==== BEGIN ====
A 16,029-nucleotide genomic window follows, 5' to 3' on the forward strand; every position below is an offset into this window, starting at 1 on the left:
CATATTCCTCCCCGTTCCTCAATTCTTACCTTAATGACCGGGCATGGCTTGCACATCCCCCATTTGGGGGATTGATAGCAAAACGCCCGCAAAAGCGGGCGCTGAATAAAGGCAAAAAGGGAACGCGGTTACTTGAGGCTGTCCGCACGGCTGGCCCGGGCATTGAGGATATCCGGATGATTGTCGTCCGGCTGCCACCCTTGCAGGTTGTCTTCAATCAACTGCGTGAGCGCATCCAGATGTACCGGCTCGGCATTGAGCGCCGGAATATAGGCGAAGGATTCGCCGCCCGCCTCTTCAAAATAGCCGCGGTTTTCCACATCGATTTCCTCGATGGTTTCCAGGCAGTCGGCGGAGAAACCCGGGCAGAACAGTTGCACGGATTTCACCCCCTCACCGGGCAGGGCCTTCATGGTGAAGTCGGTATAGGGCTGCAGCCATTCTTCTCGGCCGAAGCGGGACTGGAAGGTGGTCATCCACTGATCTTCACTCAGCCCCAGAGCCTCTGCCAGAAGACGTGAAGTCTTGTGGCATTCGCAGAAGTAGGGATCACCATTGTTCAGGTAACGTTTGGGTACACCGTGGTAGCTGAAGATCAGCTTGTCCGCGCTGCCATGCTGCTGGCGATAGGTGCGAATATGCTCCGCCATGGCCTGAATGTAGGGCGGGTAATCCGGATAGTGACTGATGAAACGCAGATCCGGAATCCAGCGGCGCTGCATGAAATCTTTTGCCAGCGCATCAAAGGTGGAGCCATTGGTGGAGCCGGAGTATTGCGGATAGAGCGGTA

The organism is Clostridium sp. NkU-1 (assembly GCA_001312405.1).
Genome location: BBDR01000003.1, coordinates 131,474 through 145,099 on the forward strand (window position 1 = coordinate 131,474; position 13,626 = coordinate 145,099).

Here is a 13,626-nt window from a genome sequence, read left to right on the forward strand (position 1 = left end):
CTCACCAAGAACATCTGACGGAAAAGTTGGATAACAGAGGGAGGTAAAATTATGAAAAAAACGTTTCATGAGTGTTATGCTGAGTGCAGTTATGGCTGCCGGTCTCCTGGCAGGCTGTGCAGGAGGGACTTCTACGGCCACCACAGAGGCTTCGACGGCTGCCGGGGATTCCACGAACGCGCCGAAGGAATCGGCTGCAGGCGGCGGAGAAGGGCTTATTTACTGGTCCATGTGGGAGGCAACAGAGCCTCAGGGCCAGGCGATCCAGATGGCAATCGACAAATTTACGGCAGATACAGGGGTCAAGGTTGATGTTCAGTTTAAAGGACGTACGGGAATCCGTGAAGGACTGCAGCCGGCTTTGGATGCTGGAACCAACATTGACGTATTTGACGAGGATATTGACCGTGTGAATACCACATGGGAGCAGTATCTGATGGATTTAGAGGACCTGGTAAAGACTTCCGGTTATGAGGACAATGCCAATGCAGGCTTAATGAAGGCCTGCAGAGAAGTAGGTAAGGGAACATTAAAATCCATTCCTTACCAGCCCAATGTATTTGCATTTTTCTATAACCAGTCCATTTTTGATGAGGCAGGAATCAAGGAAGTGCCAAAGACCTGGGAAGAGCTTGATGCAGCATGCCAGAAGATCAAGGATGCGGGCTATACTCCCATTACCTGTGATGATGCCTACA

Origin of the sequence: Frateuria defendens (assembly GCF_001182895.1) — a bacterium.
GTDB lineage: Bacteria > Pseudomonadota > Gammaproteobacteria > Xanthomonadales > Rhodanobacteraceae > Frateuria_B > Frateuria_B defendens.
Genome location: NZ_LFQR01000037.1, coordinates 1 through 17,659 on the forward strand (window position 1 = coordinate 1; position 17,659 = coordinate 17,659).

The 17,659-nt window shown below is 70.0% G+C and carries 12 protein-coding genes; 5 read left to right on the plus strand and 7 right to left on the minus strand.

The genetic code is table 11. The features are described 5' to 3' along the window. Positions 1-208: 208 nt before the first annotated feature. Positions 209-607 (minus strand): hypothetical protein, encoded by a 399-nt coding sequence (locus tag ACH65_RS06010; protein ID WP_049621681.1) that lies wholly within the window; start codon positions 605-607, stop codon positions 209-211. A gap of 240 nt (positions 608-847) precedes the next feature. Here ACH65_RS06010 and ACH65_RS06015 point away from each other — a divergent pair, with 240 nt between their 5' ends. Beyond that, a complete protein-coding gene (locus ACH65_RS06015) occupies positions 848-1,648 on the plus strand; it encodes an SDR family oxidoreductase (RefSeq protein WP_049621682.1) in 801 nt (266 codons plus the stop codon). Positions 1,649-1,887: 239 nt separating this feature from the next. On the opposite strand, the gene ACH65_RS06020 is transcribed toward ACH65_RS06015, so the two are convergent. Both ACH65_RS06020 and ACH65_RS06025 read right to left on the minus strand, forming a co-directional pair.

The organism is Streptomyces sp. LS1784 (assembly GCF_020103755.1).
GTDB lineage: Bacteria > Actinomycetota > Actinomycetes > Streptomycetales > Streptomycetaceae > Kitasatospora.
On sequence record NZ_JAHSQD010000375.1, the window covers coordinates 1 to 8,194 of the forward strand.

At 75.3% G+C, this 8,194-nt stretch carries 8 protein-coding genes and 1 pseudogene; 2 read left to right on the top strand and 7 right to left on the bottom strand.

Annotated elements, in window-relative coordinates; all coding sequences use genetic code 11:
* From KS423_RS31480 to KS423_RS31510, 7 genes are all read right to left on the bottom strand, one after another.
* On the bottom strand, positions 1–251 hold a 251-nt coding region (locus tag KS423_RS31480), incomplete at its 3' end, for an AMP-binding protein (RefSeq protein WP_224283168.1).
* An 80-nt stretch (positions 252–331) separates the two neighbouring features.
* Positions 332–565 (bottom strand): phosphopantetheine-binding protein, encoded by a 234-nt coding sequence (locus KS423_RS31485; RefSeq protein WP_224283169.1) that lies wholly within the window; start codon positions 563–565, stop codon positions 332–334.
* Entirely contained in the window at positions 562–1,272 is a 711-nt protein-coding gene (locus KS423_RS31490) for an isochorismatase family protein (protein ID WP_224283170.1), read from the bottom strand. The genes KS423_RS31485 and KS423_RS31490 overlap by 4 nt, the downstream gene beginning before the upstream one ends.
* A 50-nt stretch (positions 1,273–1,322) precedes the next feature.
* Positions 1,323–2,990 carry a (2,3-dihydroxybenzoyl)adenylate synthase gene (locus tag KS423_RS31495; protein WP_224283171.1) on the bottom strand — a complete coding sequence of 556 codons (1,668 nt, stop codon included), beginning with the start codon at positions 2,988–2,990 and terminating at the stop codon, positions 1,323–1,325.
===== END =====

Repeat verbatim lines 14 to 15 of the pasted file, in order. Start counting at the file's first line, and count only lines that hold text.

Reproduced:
On sequence record NZ_JAHSQD010000375.1, the window covers coordinates 1 to 8,194 of the forward strand.

At 75.3% G+C, this 8,194-nt stretch carries 8 protein-coding genes and 1 pseudogene; 2 read left to right on the top strand and 7 right to left on the bottom strand.